Thursday, September 8, 2011

The Curiousness of Friendship

Interpersonal personal relationships have always fascinated me. Probably because human thoughts, actions and interactions are something I've always been interested in - after all I was a psychology minor. The way people relate, or don't, the things that bring them together or push them apart is truly a mystery sometimes. Ever know two people that are close friends and you can't figure out for the life of you why? Ever have a good friend that at first meeting you'd never think you'd get along with? I'd venture to guess we've all experienced both. 

Before I write anything else I want to be very clear about one point - I absolutely did not write this post to be negative about anyone or point out any of my friends' short-comings. I know I'm the type that when I read a post like this, I always wonder "oh no, is that me? I hope I didn't do something wrong!". I wrote it to truly ponder aloud about friendship and to celebrate those that have been great friends either throughout my life, recently, or both. 

Over the years I've had friends come and go. I've met friends in some unique situations. For instance, I met one of my best friends standing in line at the airport waiting to board a flight. I've had friends that I've known since I was 7, who have been through everything with me and who I'm pretty confident will still be my friend when I'm 70. Recently, I've noticed a unique trend - reconnecting with people I was friends with as a kid who I may have lost touch with (or not been in touch with as often) who have now become good friends again. Thank you for that Facebook. Truly. One of the advantages of social media is that you get to connect with those you might otherwise not be able to and realize again why you were friends all those years ago. 

So what makes a good friend? Why do we stay friends with some people for years and years, and others seem to vanish from our lives over night? Why can we not see someone for years and then when we have the chance, it's like we haven't missed a day?  To me, it comes down to a few things. First is effort. I make a major effort for my friends. If they need me to run over in the middle of the night in my pajamas because they're going through a crisis, I'll do it (provided they're within running/driving distance and I'd hop on the next flight/train if I had to). If they need a good laugh, I'm happy to do something ridiculous and let them laugh at my expense. I appreciate those who do the same. I realize not everyone has the same amount of time to give and I don't expect it. But those that will lend an ear, help make me smile in a down time, laugh with me, make an effort to see me, reach out first so I don't always have to, those are the friends I value and keep.

The ability to be selfless is an amazing quality. My best friends will listen to me talk, gripe, ramble when I need to even when they've had an awful day (thank you). They'll answer the phone in the middle of the night, they'll stay up late or wake up early just to give me an ear. I understand that everyone needs to be selfish at some times. But it has to be a two way street. Those that understand this, I value tremendously. It can't be all about me, and it can't be all about you. It's not always even, but it should even out somewhere along the way. I walked away from a very close friend because of their selfishness. Truly, the ability to put the other person first sometimes is a must. Along with this goes compromise. People rarely see eye to eye on everything. I respect people that can compromise. They are willing to see my point of view and meet in the middle. I expect myself to do the same and would be ashamed of myself if I didn't.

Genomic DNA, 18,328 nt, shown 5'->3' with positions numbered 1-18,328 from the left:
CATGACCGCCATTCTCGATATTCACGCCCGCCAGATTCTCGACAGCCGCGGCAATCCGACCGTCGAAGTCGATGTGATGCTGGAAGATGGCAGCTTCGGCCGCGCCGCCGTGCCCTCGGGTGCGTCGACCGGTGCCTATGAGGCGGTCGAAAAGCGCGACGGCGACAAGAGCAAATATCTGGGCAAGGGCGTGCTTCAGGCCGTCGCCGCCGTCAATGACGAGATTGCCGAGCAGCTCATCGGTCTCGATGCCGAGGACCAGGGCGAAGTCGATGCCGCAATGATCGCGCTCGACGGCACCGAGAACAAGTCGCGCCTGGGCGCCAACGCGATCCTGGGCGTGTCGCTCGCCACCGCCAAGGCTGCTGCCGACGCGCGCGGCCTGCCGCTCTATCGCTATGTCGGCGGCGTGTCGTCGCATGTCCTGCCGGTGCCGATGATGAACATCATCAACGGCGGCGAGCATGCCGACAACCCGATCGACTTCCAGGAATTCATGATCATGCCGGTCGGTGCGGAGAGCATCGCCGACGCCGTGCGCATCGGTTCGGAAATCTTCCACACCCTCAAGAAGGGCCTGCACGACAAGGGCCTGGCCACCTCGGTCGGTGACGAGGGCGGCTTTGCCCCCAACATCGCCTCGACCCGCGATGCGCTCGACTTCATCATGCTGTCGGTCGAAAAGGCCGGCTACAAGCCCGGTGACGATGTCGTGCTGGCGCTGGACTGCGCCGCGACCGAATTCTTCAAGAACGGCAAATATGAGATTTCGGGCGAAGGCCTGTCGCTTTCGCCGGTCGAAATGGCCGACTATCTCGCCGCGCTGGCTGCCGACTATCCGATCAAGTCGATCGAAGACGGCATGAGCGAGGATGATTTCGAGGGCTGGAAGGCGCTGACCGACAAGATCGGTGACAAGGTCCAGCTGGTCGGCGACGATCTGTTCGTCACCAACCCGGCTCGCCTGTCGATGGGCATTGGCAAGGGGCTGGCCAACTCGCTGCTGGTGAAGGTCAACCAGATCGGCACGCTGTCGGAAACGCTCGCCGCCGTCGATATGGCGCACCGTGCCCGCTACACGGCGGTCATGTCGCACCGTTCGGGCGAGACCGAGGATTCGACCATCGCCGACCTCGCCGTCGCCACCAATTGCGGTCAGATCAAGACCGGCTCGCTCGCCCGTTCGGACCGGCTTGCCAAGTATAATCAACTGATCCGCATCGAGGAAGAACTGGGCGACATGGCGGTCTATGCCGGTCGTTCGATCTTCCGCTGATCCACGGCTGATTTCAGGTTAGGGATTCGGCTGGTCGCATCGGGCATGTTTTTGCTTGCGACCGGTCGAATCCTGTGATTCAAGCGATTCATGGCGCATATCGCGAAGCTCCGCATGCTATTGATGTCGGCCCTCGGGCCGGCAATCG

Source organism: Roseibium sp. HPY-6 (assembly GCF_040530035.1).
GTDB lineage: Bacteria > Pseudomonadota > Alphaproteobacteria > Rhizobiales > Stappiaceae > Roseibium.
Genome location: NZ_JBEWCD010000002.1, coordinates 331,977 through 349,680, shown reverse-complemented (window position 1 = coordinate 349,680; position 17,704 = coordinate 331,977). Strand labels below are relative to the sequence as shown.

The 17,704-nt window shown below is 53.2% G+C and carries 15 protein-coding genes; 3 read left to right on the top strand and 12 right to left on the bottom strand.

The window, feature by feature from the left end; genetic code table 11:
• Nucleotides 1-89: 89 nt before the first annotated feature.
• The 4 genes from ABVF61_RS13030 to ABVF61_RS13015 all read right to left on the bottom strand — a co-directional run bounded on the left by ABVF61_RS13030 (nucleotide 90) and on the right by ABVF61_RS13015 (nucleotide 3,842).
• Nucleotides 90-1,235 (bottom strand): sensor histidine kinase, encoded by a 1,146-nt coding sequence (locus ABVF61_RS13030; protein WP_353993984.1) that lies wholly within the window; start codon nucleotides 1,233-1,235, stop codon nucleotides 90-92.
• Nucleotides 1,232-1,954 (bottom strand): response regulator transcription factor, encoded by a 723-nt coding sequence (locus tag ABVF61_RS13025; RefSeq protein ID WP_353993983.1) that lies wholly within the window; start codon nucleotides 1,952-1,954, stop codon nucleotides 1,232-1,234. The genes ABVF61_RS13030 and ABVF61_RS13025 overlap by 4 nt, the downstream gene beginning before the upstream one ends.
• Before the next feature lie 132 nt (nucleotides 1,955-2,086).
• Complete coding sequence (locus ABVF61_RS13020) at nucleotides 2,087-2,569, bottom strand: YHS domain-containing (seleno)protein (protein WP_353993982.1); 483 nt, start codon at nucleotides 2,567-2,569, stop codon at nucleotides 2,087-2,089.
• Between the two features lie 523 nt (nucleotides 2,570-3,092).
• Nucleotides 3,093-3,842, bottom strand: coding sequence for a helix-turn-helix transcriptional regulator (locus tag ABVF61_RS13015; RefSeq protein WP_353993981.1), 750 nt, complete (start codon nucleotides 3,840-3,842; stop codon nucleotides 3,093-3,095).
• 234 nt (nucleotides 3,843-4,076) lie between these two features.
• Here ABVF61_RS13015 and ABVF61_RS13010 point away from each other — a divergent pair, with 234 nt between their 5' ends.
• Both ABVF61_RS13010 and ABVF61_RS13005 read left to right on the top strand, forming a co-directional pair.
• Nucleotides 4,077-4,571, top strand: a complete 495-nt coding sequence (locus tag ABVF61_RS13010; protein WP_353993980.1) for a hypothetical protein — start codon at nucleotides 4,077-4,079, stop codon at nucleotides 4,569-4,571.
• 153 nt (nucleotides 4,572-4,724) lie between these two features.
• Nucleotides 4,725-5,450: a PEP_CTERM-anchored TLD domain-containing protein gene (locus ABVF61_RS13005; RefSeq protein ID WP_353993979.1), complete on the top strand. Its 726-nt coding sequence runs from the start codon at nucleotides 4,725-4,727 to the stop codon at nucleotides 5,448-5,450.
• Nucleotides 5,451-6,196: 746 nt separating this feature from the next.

Finally, I think everyone needs to be needed. I have friends that I know I can go to when I need to talk, but that don't come to me. Or maybe they do, but only when no one else is available. I consider them friends, kind of, but not my closest friends. I call them happy hour friends. If you can't lean on me, how close are we really? I can have a beer or watch a ball game with total strangers at the bar next door (and do, on probably a weekly basis). I love light-heartedness and fun, but I need that intimacy of personal sharing to feel really close to someone. It doesn't have to be something terrible, it could be something great, or just something you need to discuss. If the only things I know about you I could find out on your Facebook status or twitter update, we're really not that special to each other.  I think of everything, this is the one absolute for me in a friendship. I really can't have a true friendship without it. 

I'm curious, what do other people need and hope for in their friendships? What makes people come together and drift apart - and sometimes come back together again. How can people be best friends one day and not speak the next (other than something obviously traumatic like a betrayal)? How can people not know each other one month and be inseparable the next?  To me, it's an ever-changing dynamic. There are some people that I can imagine, and hope, will be with me for life. They are my unofficial family. They've paid their dues, so to speak, and I love them for it. There are those that I've recently gotten close to that I can see joining that group. I don't necessarily believe that people come in and go out of your life for a reason. I believe that if both sides actively participate, they don't have to leave your life. For my part, I try my best and hope that I'm the friend that my friends want and need. I'll end this post with a big thank you, to all my friends - old, new and old-new. I hope that 1, 5, 10, 20, 50 years from now (if I'm still kicking) that I can happily still call you my friends. 

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